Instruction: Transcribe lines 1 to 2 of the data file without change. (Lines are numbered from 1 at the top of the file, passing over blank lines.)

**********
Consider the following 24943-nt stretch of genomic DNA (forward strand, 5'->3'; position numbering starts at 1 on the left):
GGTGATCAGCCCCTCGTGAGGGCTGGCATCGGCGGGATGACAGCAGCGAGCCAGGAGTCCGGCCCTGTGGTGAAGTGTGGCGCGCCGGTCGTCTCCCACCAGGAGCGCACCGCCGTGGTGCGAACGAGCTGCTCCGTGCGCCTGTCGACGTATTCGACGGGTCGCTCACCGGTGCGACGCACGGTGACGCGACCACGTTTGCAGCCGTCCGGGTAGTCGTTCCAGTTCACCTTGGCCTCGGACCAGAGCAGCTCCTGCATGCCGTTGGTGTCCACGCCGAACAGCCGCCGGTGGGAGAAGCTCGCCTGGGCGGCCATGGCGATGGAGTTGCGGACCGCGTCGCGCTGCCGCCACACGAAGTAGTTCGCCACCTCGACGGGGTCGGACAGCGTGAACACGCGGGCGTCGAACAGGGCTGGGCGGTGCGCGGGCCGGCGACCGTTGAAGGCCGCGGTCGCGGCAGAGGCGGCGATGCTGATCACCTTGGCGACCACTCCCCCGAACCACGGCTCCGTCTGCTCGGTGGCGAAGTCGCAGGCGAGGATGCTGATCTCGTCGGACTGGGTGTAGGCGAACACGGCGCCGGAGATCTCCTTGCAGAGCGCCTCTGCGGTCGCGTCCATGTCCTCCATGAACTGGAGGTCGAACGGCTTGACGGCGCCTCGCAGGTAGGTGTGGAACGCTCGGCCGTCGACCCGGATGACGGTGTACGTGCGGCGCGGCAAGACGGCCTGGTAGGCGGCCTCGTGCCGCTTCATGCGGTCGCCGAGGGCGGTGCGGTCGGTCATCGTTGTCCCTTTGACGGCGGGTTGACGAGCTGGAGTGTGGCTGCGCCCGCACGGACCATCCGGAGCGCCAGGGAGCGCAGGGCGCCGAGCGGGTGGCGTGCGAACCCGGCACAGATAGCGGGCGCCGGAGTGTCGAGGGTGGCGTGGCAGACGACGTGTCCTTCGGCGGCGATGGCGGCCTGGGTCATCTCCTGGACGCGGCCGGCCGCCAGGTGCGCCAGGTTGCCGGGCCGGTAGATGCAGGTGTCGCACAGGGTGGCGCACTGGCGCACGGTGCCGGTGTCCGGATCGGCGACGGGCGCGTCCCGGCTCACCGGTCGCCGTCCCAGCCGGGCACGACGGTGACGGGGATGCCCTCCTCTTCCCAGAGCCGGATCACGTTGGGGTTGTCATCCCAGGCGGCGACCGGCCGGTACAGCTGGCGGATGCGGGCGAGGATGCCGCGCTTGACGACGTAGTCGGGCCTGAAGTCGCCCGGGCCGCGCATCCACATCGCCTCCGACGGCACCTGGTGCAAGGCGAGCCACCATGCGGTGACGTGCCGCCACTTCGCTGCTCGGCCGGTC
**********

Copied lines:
Consider the following 24943-nt stretch of genomic DNA (forward strand, 5'->3'; position numbering starts at 1 on the left):
GGTGATCAGCCCCTCGTGAGGGCTGGCATCGGCGGGATGACAGCAGCGAGCCAGGAGTCCGGCCCTGTGGTGAAGTGTGGCGCGCCGGTCGTCTCCCACCAGGAGCGCACCGCCGTGGTGCGAACGAGCTGCTCCGTGCGCCTGTCGACGTATTCGACGGGTCGCTCACCGGTGCGACGCACGGTGACGCGACCACGTTTGCAGCCGTCCGGGTAGTCGTTCCAGTTCACCTTGGCCTCGGACCAGAGCAGCTCCTGCATGCCGTTGGTGTCCACGCCGAACAGCCGCCGGTGGGAGAAGCTCGCCTGGGCGGCCATGGCGATGGAGTTGCGGACCGCGTCGCGCTGCCGCCACACGAAGTAGTTCGCCACCTCGACGGGGTCGGACAGCGTGAACACGCGGGCGTCGAACAGGGCTGGGCGGTGCGCGGGCCGGCGACCGTTGAAGGCCGCGGTCGCGGCAGAGGCGGCGATGCTGATCACCTTGGCGACCACTCCCCCGAACCACGGCTCCGTCTGCTCGGTGGCGAAGTCGCAGGCGAGGATGCTGATCTCGTCGGACTGGGTGTAGGCGAACACGGCGCCGGAGATCTCCTTGCAGAGCGCCTCTGCGGTCGCGTCCATGTCCTCCATGAACTGGAGGTCGAACGGCTTGACGGCGCCTCGCAGGTAGGTGTGGAACGCTCGGCCGTCGACCCGGATGACGGTGTACGTGCGGCGCGGCAAGACGGCCTGGTAGGCGGCCTCGTGCCGCTTCATGCGGTCGCCGAGGGCGGTGCGGTCGGTCATCGTTGTCCCTTTGACGGCGGGTTGACGAGCTGGAGTGTGGCTGCGCCCGCACGGACCATCCGGAGCGCCAGGGAGCGCAGGGCGCCGAGCGGGTGGCGTGCGAACCCGGCACAGATAGCGGGCGCCGGAGTGTCGAGGGTGGCGTGGCAGACGACGTGTCCTTCGGCGGCGATGGCGGCCTGGGTCATCTCCTGGACGCGGCCGGCCGCCAGGTGCGCCAGGTTGCCGGGCCGGTAGATGCAGGTGTCGCACAGGGTGGCGCACTGGCGCACGGTGCCGGTGTCCGGATCGGCGACGGGCGCGTCCCGGCTCACCGGTCGCCGTCCCAGCCGGGCACGACGGTGACGGGGATGCCCTCCTCTTCCCAGAGCCGGATCACGTTGGGGTTGTCATCCCAGGCGGCGACCGGCCGGTACAGCTGGCGGATGCGGGCGAGGATGCCGCGCTTGACGACGTAGTCGGGCCTGAAGTCGCCCGGGCCGCGCATCCACATCGCCTCCGACGGCACCTGGTGCAAGGCGAGCCACCATGCGGTGACGTGCCGCCACTTCGCTGCTCGGCCGGTC